Archive for the 'Shops' Category

Takenoko

May 2, 2006

takenoko

Any guesses what this is? I’m not asking the Asians or the world travelers now. Having only eaten this plant from a can or cooked into a stir fry in the states and Europe, always in unrecognizable rectangular-shaped, thin slices, I never imagined it looked like this in real life. It’s a bamboo shoot. They’re in season now, and being a Kyoto specialty, Nishiki market’s shops have mounds and mounds of them for outrageous prices. Why the high prices? Because they are most tender and have to be dug up while still underground before they reach the sunlight in the early early morning, and bamboo can grow a meter in one day. I never thought I could afford one…

Until one fine day last week, I was walking through Nishiki market on my way home from work and I happened to see a small basket containing three at a small vegetable shop. The price tag said 525 yen, and I could hardly believe I could get even one much less three of them for that price. I incredulously had to reaffirm by asking the shopkeeper. Yes, they were 525 yen, and although they were a bit smaller than the giants at some other stores, they were being sold for less than half the normal price. I bought them without thinking twice and far from regretted it.

As I was packing my treasure away, the shopkeeper gave me a small bag of sawdust-like powder and gave me a bunch of instructions on keeping them for up to a week. Being far too ecstatic with my find, I hardly listened and didn’t ask him to explain again. Half way home my dream bubble burst and I panicked. How was I going to cook these things?!? Read the rest of this entry »

Sesame Saba

February 25, 2006

saba

This is a saba fish. Since I didn't eat so much fish before coming to Japan, I just had to look it up. This is a mackerel… and a beautiful one too. The picture doesn't quite show the colorful shimmer in its belly. It must have been plucked out of the sea that very morning. And I bought it… at a great fish store I discovered near Imamiya shrine just north of Kitaoji Street.* There were so many fish that looked incredibly fresh, at least 5 men preparing the fish behind the refridgerated display, and next to me a chef ordering 5 boxes of Aji (horse mackerel or saurel according to the dictionary). I felt proud of my purchase, even though I have no clue about selecting or preparing a whole fish. Does anyone have suggestions?! Read the rest of this entry »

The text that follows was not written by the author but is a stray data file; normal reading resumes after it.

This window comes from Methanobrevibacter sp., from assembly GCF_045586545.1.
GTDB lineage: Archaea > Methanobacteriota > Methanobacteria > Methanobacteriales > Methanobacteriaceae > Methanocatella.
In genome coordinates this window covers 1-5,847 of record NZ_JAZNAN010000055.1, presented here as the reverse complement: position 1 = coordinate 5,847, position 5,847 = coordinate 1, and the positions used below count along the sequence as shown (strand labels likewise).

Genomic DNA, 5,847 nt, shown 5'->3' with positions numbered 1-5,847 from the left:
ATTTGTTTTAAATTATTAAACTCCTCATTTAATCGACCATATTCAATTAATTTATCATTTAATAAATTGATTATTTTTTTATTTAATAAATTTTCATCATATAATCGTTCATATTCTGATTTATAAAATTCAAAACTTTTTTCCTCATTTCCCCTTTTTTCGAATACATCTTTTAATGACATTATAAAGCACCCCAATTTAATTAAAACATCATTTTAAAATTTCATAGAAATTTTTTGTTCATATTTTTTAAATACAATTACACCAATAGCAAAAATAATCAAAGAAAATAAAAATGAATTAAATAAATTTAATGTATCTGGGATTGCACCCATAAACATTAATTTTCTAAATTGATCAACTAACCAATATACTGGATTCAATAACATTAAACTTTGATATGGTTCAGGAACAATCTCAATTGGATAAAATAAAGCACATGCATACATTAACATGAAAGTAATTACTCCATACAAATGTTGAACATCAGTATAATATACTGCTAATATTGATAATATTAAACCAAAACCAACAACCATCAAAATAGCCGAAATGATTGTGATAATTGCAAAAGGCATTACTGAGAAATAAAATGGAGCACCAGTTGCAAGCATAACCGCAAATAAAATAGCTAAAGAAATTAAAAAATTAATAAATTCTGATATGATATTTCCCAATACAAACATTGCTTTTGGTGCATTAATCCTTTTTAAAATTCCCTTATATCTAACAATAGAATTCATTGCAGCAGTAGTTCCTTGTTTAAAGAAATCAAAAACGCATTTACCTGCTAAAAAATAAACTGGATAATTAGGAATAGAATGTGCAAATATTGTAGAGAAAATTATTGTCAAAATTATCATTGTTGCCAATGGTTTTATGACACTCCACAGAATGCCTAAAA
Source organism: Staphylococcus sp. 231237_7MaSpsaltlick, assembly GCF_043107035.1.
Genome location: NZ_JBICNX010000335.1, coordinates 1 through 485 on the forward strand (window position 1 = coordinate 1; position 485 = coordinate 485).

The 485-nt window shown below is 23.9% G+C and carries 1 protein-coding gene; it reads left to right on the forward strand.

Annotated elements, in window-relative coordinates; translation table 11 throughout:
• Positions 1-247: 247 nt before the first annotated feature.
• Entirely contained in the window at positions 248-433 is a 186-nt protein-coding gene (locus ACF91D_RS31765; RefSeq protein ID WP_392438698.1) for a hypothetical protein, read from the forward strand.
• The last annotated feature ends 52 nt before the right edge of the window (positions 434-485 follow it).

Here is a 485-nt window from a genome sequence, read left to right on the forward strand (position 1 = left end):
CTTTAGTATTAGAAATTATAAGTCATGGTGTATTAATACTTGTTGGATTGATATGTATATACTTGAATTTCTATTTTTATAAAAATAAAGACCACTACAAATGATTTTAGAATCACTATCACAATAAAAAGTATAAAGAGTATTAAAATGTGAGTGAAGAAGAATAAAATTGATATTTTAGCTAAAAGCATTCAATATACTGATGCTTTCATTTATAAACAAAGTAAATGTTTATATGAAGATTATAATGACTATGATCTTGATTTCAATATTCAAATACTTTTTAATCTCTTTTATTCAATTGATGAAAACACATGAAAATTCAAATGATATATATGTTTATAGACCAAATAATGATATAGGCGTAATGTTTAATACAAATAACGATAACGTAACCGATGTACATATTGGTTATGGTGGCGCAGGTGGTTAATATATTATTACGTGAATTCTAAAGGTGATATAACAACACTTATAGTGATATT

SHF #16: Matcha Truffles

February 11, 2006

matcha truffles

Two truffle combinations of matcha, milk chocolate, and white chocolate.

What is more delectable than chocolate? Perhaps matcha. In my mind, they share the same qualities of ecstasy. I love them both. So why not put them together? Matcha truffles in two varieties: one a white chocolate matcha ganache with a cocoa coating, the other a milk chocolate matcha ganache powdered with matcha. This is my Recipe for Love for Sugar High Friday. Read the rest of this entry »

Traditional Kyoto Hard Candy

February 9, 2006

kyoto ame

Kyo-ame. The large, brown ones are ginger with black sesame seeds, and the cute faces and flowers are fruity flavored.

Today, I went cookbook shopping, and on my way home picked up some matcha green tea to enjoy with my new books. To really enjoy matcha, you need sweets to pop in your mouth before you sip the sometimes bitter tea. It effectively sweetens the tea. Of course, there are the elaborate, traditional sweets you normally have at tea ceremonies, but that was too formal for lazing away, reading cookbooks. So, I stopped by a small traditional sugar candy (Kyo-ame) shop. Read the rest of this entry »

If you give a German bread…

January 31, 2006

sunflower seed bread

Sunflowerseed bread from Boulangerie Friandise

…she will love you forever. Having spent a good part of my life in southern Germany, I love a hearty, crusty bread made of whole wheat, rye, nuts, and seeds in any combination. It can be heavy and too healthy-looking, but it has to have a dynamic texture and pair well with both cheese and jam. My father, having the same opinion and finding no decent bread in the states, went so far as to build a wood-fired oven in our backyard in Oregon. Read the rest of this entry »

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